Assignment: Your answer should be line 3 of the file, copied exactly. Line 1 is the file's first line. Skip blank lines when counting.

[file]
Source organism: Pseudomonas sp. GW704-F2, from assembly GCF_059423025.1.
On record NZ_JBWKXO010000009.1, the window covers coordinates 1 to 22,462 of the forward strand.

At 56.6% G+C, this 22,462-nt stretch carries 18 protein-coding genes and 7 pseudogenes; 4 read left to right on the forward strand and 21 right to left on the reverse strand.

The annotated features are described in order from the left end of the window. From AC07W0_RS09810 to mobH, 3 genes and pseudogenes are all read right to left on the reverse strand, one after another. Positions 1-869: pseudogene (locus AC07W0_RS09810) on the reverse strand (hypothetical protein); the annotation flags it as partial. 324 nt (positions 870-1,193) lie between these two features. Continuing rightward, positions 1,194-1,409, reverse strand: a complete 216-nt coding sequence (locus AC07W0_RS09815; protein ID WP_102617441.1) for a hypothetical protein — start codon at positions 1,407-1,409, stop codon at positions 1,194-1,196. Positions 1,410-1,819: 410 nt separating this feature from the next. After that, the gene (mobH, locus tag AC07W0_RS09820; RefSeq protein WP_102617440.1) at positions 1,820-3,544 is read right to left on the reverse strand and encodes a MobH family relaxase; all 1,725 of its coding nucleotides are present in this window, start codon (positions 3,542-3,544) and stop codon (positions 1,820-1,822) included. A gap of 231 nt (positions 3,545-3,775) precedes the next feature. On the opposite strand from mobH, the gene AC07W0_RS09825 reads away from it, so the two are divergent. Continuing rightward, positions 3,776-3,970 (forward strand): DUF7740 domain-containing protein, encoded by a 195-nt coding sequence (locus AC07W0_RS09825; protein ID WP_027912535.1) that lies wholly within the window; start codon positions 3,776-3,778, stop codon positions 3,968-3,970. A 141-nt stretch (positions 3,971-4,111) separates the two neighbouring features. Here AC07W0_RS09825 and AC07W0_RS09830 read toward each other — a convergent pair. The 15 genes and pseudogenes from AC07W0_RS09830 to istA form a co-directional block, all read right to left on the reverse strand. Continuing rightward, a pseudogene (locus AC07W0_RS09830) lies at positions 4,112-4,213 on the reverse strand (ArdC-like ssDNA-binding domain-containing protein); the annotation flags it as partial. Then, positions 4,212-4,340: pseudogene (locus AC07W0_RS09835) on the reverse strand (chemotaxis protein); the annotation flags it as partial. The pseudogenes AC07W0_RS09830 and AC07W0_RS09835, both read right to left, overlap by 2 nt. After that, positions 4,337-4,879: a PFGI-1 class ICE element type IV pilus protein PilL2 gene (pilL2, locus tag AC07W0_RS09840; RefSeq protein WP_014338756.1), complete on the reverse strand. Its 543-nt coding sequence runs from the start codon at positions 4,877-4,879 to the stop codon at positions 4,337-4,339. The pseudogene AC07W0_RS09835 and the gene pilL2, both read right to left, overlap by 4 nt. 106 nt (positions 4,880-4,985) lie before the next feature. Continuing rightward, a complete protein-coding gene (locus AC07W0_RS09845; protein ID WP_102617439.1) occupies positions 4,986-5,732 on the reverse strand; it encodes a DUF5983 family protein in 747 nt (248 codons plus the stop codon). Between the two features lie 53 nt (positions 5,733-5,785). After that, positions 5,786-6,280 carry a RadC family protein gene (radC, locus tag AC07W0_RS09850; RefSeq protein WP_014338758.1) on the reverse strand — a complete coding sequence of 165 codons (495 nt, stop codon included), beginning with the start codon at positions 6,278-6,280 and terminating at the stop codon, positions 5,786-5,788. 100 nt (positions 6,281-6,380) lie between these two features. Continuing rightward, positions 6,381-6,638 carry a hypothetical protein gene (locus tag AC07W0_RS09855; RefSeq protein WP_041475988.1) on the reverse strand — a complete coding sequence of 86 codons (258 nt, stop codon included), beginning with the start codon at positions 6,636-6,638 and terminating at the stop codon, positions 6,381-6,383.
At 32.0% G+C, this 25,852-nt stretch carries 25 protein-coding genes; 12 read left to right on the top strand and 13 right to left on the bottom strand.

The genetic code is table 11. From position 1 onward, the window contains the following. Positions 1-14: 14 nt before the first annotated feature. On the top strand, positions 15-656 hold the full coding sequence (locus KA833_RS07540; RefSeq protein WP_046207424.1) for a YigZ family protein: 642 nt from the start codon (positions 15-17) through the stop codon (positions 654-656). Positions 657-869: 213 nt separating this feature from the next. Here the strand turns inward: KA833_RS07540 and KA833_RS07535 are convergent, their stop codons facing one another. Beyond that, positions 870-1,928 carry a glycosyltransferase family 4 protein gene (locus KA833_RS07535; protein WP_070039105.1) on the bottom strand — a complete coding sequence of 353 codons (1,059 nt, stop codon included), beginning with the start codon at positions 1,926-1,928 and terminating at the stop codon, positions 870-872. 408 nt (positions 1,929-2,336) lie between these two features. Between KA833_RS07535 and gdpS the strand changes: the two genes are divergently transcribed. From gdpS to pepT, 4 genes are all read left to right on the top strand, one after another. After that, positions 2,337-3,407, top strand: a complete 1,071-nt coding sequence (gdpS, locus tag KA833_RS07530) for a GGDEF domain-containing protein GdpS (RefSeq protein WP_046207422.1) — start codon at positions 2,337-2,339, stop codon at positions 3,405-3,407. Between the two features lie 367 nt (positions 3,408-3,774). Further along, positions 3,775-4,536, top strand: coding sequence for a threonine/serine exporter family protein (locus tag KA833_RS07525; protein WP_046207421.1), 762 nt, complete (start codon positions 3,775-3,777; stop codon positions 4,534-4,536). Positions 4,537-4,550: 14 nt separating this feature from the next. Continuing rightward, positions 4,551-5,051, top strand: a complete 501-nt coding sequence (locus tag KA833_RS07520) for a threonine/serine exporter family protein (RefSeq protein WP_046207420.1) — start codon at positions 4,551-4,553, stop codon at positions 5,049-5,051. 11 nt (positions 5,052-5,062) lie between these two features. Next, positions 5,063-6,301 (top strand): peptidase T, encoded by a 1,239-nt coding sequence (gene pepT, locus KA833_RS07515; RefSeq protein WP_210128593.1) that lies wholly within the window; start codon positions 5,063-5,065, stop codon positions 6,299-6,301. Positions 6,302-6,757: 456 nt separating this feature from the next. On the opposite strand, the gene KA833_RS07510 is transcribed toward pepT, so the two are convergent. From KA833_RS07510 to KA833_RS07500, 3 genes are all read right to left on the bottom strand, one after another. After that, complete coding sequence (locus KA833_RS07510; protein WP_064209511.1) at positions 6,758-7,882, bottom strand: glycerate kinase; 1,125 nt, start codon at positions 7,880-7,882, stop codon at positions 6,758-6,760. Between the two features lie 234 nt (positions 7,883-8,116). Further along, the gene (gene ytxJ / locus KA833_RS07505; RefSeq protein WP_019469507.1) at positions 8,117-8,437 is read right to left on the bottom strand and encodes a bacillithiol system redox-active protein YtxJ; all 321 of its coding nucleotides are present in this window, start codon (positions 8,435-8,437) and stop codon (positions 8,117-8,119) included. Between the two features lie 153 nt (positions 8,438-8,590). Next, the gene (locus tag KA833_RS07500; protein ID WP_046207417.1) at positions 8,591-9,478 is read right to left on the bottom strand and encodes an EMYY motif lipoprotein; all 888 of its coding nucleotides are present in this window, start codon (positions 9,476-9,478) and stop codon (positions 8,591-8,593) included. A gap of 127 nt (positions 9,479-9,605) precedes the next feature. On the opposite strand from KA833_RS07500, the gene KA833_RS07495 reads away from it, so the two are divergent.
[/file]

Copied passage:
At 56.6% G+C, this 22,462-nt stretch carries 18 protein-coding genes and 7 pseudogenes; 4 read left to right on the forward strand and 21 right to left on the reverse strand.